As in Post Script, Climate Shift, and Bull Shit.
I really wasn’t expecting so many responses (getting boinged obviously ramped up the amplitude a bit). There have been hosannas and trolls and yes, some well-taken objections to my last post, both here and around teh tubes. Once again, some of my responses are too long to fit comfortably into a typical comment thread; hence this follow-up.
There are four major objections I feel compelled to respond to. Plenty of other hackles have been raised— over broken hockey sticks, selective use of data, “tricks” used to “hide” alleged “declines”— but these have generally been raised by deniers more interested in slinging shit than in reasonable discussion. The specifics of those specifics have been explored and explained here (a little) and elsewhere (just google “Climategate”) — and while some of it certainly shows some folks in a bad (and possibly deserved) light, none of it compromises the weight of evidence for anthropogenic climate change. That’s not what the last post was about anyway; so forget that stuff.
You may remember some of these points, though:
Stop using the word “deniers” to stereotype open-minded skeptics. You spit upon the millions killed in the Holocaust. (No, really; check the comment stream).
Individual weather events (Australian firestorms, west-coast flooding) do not constitute evidence for ACC.
Academia is not quite so uniformly cutthroat and petty-minded as you would have us believe.
Come on, dude; we’re talking about deleting e-mails in the face of FoI requests. That’s a bit beyond private ill-mannered sniping.
So. Let’s go through them.
Stop using the word “deniers” to stereotype open-minded skeptics.
Sure. Just as soon as I encounter some open-minded skeptics.
I’m not being flippant. I’ve no doubt, given all the chaff out there, that there are a lot of confused folks who are honestly trying to figure this stuff out. But I don’t see them posting on the ‘crawl in any great numbers, nor do I see them making much of an appearance on other more erudite blogs. What I do see are hecklers who strafe forums with highly-specific talking points about thermal spikes and volcanoes, and then— when challenged— either disappear or muddy the water with invective and deliberate misconstruction. They’re the equivalent of those idiots who shouted from the bleachers at last summer’s town hall meetings; their goal is not to engage, but to disrupt and obstruct. “Uncle Al” and “Neil Craig” are examples who’ve posted on this crawl, but if you check out the comments threads for How to Talk to a Global Warming Skeptic you’ll see a lot of others. (“Craker14”, for example, weighs in with an innocent-seeming question under “Measurements taken on top of a volcano!“, accuses someone who answers him of “jibbering”, and proceeds to hijack the thread with denialist talking-points that have been asked and answered a hundred times.) This is not honest inquiry, or a search for understanding from an open mind. This is the French Knights from Monty Python and the Holy Grail. Their kind are not skeptics in the empirical sense of the word: they are deniers, pure and simple.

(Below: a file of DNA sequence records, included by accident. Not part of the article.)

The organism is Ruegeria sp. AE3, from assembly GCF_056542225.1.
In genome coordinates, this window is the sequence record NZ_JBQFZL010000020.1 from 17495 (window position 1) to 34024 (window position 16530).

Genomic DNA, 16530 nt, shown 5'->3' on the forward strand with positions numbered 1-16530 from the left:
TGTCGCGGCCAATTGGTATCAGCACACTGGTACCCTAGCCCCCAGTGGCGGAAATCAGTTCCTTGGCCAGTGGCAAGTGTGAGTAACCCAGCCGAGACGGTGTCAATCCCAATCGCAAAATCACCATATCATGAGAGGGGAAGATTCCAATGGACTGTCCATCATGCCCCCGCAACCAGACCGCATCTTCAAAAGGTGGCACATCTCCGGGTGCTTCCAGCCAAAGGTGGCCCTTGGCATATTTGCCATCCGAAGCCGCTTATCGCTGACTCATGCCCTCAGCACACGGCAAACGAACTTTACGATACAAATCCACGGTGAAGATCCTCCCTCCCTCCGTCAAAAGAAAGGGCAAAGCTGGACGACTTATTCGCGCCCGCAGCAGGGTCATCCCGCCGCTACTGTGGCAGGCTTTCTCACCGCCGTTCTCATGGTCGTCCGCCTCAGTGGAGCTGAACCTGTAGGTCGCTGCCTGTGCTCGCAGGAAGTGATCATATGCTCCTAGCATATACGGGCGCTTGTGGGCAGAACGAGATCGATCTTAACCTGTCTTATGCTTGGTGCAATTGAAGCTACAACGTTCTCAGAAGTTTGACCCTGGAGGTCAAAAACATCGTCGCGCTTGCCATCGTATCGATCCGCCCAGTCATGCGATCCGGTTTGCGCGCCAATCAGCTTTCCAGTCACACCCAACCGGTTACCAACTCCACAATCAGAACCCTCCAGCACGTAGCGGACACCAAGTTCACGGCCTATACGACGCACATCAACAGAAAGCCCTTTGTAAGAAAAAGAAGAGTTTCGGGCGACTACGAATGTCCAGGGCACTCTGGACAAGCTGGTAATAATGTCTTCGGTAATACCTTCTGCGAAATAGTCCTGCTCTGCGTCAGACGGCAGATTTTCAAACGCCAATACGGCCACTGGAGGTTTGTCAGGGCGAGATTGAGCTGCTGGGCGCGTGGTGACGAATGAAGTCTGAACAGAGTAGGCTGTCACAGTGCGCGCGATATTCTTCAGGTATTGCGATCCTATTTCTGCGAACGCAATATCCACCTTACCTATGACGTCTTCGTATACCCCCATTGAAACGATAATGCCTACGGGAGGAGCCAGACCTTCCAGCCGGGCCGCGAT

Australian firestorms do not constitute evidence for ACC.
This objection has more substance to it, because of course it’s true. You can’t pin any given forest fire, flood, tornado, or heat wave on global warming, just as you can’t state with certainty that the cancer that killed a specific smoker was caused by smoking. There’s always the chance that the guy would have got cancer even if he’d never lit up in his life; there’s always the chance that California would have caught fire even if the Industrial Revolution had never happened.
But man, when ten times as many smokers than nonsmokers die of cancer, you sure as shit know that something‘s going on.
That’s what we’re looking at here. Extreme weather events are up all over the globe, and it’s all consistent with current climate-change models. The denouement in which I cited some of those (the fires, the flooding) was simply an illustration of events we don’t need the modelers and the climatologists to show us; it’s in our face, happening now, and you don’t need to know the Stefan–Boltzmann law to turn on the weather network. (My citation of the Australian fires was based on communications from a couple of folks I know down there, who do in fact seem under the impression that those things have gotten worse recently.)
Scientist are not all the cutthroat assholes you describe.
No, of course they’re not. I wasn’t a cutthroat asshole (although the people who ended up as department heads frequently were), and I had lots of non-asshole friends and colleagues. Furthermore, peer-review was frequently a very positive and constructive experience. Which was why I was careful to put phrases like “to at least some extent” and “at least partly” in front of my claims. I was not trying to describe the behavior of scientists in its entirety; I was only trying to describe that vitriolic part of it on display in some of the Climategate e-mails, and which seemed to take so many outsiders by surprise.